Those who really love to visit a beautiful place with beautiful scenery might have wanted to read further one of these following facts about the Blue Mountains in New South Wales, Australia. The Blue Mountains is a mountainous region in New South Wales, Australia and borders on Sydney’s metropolitan area. Its foothills start about 50 kilometers west of the state capital. The public’s understanding of the extent of the Blue Mountains is varied, as it forms only part of an extensive mountainous area associated with Great Dividing Range. For further information, below are some other facts about the Blue Mountains you might like.
Facts about the Blue Mountains 1: Borders
Officially the Blue Mountains is bounded by the Nepean and Hawkesbury Rivers in the east, the Coxs River and Lake Burragorang to the west and south, and the Wolgan and Colo Rivers to the north.Geologically, it is situated in the central parts of the Sydney Basin.
Facts about the Blue Mountains 2: World Heritage Site
the highest point in the broader region once considered to be the Blue Mountains is Mount Bindo, elevation 1,362 m (4,469 ft).A large part of the Blue Mountains is incorporated into the Greater Blue Mountains Area World Heritage Site, consisting of seven national park areas and a conservation reserve.
Facts about the Blue Mountains 3: Government Areas
The Blue Mountains area includes the local government areas of the City of Blue Mountains, the City of Hawkesbury, the City of Lithgow and Oberon Shire.
Facts about the Blue Mountains 4: Name
The name Blue Mountains, however, was preferredand is derived from the blue tinge the range takes on when viewed from a distance. The tinge is believed to be caused by mie scattering which occurs when incoming ultraviolet radiation is scattered by particles within the atmosphere creating a blue-greyish colour to any distant objects, including mountains and clouds.
Facts about the Blue Mountains 5: Physiography
The Blue Mountains area is a distinct physiographic section of the larger Hunter-Hawkesbury Sunkland province. This is in turn a part of the larger East Australian Cordillera physiographic division.
Facts about the Blue Mountains 6: World Heritage Listing
The Greater Blue Mountains Area was unanimously listed as a World Heritage Area by UNESCO on 29 November 2000, becoming the fourth area in New South Wales to be listed. The area totals roughly 10,000 square kilometres (3,900 sq mi), including the Blue Mountains, Kanangra-Boyd, Wollemi, Gardens of Stone, Yengo, Nattai and Thirlmere Lakes National Parks, plus the Jenolan Caves Karst Conservation Reserve.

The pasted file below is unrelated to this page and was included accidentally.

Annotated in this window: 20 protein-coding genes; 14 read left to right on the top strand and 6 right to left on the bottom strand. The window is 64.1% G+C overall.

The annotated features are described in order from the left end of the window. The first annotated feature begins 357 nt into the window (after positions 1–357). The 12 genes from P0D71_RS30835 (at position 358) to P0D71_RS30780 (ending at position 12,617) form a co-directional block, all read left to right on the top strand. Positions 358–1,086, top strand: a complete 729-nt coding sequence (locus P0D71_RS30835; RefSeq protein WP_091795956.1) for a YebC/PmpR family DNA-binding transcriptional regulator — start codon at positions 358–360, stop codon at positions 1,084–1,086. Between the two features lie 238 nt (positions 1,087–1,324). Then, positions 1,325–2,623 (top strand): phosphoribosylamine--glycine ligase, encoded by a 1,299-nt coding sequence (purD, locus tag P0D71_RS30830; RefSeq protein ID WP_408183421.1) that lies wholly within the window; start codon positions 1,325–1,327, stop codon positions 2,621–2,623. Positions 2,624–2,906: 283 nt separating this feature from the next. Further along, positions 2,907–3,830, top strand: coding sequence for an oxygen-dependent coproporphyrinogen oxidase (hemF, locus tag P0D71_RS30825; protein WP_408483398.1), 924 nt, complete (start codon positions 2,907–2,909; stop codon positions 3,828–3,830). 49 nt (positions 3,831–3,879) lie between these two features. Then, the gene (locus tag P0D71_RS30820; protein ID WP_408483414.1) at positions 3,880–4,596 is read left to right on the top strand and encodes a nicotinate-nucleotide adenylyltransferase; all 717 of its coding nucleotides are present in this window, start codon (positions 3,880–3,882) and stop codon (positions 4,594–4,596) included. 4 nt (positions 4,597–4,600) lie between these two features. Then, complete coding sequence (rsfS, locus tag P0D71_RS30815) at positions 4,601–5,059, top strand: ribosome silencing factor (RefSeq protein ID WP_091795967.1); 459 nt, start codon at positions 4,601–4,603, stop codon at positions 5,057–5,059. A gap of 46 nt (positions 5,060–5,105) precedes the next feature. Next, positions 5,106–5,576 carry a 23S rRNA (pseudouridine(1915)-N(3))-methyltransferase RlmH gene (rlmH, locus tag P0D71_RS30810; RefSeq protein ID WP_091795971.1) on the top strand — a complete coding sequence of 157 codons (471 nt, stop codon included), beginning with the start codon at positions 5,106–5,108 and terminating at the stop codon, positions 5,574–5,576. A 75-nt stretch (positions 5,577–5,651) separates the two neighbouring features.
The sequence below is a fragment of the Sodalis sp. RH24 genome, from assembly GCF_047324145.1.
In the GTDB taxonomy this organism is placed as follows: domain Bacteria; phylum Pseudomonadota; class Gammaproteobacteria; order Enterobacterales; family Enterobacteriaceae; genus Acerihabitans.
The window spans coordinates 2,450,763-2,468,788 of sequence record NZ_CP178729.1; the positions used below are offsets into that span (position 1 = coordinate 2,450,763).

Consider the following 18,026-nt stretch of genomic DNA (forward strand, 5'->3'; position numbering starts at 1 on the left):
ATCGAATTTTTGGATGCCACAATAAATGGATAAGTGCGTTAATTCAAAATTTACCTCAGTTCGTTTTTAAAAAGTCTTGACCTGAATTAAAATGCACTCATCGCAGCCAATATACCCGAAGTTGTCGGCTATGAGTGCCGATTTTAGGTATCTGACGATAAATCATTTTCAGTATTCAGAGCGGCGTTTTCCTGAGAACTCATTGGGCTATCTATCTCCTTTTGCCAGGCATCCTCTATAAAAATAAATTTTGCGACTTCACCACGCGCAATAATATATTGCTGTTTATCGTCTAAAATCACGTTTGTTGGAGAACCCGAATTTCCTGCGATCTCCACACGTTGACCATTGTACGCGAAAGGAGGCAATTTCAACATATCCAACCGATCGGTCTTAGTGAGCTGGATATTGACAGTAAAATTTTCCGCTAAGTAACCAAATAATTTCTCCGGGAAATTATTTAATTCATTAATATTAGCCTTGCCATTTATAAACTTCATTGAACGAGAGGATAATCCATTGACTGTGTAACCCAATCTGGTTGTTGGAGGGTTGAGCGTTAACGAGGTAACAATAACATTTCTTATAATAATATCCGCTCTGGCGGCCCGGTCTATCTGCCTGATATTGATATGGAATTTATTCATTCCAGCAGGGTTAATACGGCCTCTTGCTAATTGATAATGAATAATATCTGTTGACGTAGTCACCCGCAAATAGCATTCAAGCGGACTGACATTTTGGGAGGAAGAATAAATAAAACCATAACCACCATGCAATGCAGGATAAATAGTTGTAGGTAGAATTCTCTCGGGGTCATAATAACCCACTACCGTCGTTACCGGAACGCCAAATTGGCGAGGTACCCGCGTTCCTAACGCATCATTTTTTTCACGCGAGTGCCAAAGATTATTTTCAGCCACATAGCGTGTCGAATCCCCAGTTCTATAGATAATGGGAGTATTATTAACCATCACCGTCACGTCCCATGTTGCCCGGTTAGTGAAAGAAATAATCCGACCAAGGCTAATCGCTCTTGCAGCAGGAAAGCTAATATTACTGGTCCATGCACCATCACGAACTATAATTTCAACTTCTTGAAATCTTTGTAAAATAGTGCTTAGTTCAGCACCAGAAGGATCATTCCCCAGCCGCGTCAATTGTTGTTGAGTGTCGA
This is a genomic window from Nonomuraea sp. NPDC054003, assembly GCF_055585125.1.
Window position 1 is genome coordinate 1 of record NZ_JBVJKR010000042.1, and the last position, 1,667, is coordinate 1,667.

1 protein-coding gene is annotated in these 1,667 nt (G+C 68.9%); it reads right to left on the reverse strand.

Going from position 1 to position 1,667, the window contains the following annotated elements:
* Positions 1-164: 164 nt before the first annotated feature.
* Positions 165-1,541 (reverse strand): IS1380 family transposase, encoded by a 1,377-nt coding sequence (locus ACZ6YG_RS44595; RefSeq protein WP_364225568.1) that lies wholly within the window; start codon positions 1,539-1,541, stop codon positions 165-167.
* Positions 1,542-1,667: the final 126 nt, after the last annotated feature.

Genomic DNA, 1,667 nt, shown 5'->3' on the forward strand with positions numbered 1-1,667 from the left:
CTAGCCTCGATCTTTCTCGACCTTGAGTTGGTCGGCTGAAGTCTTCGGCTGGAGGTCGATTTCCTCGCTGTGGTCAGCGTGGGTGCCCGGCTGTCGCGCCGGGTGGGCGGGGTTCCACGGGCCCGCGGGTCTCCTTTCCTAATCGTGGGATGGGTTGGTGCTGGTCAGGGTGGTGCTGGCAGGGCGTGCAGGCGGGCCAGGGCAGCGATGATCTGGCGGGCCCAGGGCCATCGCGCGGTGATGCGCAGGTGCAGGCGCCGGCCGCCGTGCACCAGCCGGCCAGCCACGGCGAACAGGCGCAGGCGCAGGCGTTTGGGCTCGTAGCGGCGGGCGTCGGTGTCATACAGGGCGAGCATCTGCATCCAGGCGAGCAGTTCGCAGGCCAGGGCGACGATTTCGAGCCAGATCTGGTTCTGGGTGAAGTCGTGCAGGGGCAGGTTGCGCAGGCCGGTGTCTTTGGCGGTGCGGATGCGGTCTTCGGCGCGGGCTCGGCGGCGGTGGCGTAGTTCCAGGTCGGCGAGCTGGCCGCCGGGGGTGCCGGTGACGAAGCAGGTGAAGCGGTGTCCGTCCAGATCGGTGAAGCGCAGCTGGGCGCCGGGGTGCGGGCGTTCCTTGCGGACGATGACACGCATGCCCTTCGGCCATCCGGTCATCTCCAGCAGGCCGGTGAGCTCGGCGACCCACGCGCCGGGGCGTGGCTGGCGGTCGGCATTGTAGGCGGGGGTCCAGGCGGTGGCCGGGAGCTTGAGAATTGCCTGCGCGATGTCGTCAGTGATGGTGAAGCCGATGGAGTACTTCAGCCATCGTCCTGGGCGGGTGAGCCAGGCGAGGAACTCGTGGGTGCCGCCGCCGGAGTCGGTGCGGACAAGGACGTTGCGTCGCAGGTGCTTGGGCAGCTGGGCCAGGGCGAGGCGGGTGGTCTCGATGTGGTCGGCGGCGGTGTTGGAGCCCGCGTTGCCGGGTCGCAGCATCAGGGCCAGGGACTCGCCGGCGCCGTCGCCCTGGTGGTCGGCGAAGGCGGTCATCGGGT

Facts about the Blue Mountains 7: Faune
The Greater Blue Mountains Area is inhabited by over 400 different forms of animals. Among them are rare mammal species like Spotted-tailed Quoll, the Koala, the yellow-bellied glider, and Long-nosed potoroo. There are also some rare reptiles, like the Blue Mountains Water Skink.
Facts about the Blue Mountains 8: Katoomba Scenic Railway
The Katoomba Scenin Railway, was said to be the steepest railway in the world according to the Guiness World Records, and originally part of the Katoomba mining tramways constructed between 1878 and 1900. The cable railway line descends 415 metres through sandstone cliffs, via a rock tunnel with a maximum gradient of 52 degrees.
Facts about the Blue Mountains 9: Flora
The predominant natural vegetation of the higher ridges is eucalyptus forest. Heath-like vegetation is present on plateau edges above cliffs. The sheltered gorges often contain temperate rainforests. There are also many hanging swamps with button grass reeds and thick, deep black soil.
Facts about the Blue Mountains 10: Disaster
The main natural disasters to afflict the area are bush fires and severe storms. In recent years the lower mountains have been subjected to a series of bush fires which have caused great loss of property but relatively little loss of life.
Hope you would find those Blue Mountains facts really interesting, useful and helpful for your additional reading.